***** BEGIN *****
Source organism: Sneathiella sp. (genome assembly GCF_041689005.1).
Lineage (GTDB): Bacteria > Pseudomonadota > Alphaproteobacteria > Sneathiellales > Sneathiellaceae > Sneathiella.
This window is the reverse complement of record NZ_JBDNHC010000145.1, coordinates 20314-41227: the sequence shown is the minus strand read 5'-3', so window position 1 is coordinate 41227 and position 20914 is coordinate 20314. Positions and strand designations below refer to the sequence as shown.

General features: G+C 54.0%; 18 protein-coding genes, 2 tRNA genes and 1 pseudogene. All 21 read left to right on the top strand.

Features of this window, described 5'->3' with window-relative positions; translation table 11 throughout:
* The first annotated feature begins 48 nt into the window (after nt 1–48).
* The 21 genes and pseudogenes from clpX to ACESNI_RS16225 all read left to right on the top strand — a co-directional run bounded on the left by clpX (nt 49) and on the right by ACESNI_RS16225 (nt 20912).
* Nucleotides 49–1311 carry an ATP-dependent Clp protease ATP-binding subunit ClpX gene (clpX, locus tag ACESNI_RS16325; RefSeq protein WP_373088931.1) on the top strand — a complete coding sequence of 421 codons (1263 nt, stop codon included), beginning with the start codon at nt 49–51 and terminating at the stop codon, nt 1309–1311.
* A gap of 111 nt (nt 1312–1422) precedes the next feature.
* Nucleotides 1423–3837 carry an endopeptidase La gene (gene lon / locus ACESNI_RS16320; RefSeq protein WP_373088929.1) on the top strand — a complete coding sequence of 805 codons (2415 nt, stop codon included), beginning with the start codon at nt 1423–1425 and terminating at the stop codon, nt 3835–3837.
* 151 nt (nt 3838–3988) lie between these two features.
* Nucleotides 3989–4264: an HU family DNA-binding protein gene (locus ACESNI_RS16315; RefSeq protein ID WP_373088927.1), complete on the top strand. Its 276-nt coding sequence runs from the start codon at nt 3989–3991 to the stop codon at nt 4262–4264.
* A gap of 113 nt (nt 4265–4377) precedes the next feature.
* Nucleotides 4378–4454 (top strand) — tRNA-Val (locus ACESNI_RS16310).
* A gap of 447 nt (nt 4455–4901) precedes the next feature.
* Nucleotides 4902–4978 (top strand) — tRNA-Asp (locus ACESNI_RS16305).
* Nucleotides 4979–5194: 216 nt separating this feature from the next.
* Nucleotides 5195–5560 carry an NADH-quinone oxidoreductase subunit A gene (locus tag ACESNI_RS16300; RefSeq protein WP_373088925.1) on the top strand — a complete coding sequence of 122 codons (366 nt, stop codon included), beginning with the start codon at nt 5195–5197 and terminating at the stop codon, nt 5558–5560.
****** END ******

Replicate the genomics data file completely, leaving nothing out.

Source organism: Sneathiella sp. (genome assembly GCF_041689005.1).
Lineage (GTDB): Bacteria > Pseudomonadota > Alphaproteobacteria > Sneathiellales > Sneathiellaceae > Sneathiella.
This window is the reverse complement of record NZ_JBDNHC010000145.1, coordinates 20314-41227: the sequence shown is the minus strand read 5'-3', so window position 1 is coordinate 41227 and position 20914 is coordinate 20314. Positions and strand designations below refer to the sequence as shown.

General features: G+C 54.0%; 18 protein-coding genes, 2 tRNA genes and 1 pseudogene. All 21 read left to right on the top strand.

Features of this window, described 5'->3' with window-relative positions; translation table 11 throughout:
* The first annotated feature begins 48 nt into the window (after nt 1–48).
* The 21 genes and pseudogenes from clpX to ACESNI_RS16225 all read left to right on the top strand — a co-directional run bounded on the left by clpX (nt 49) and on the right by ACESNI_RS16225 (nt 20912).
* Nucleotides 49–1311 carry an ATP-dependent Clp protease ATP-binding subunit ClpX gene (clpX, locus tag ACESNI_RS16325; RefSeq protein WP_373088931.1) on the top strand — a complete coding sequence of 421 codons (1263 nt, stop codon included), beginning with the start codon at nt 49–51 and terminating at the stop codon, nt 1309–1311.
* A gap of 111 nt (nt 1312–1422) precedes the next feature.
* Nucleotides 1423–3837 carry an endopeptidase La gene (gene lon / locus ACESNI_RS16320; RefSeq protein WP_373088929.1) on the top strand — a complete coding sequence of 805 codons (2415 nt, stop codon included), beginning with the start codon at nt 1423–1425 and terminating at the stop codon, nt 3835–3837.
* 151 nt (nt 3838–3988) lie between these two features.
* Nucleotides 3989–4264: an HU family DNA-binding protein gene (locus ACESNI_RS16315; RefSeq protein ID WP_373088927.1), complete on the top strand. Its 276-nt coding sequence runs from the start codon at nt 3989–3991 to the stop codon at nt 4262–4264.
* A gap of 113 nt (nt 4265–4377) precedes the next feature.
* Nucleotides 4378–4454 (top strand) — tRNA-Val (locus ACESNI_RS16310).
* A gap of 447 nt (nt 4455–4901) precedes the next feature.
* Nucleotides 4902–4978 (top strand) — tRNA-Asp (locus ACESNI_RS16305).
* Nucleotides 4979–5194: 216 nt separating this feature from the next.
* Nucleotides 5195–5560 carry an NADH-quinone oxidoreductase subunit A gene (locus tag ACESNI_RS16300; RefSeq protein WP_373088925.1) on the top strand — a complete coding sequence of 122 codons (366 nt, stop codon included), beginning with the start codon at nt 5195–5197 and terminating at the stop codon, nt 5558–5560.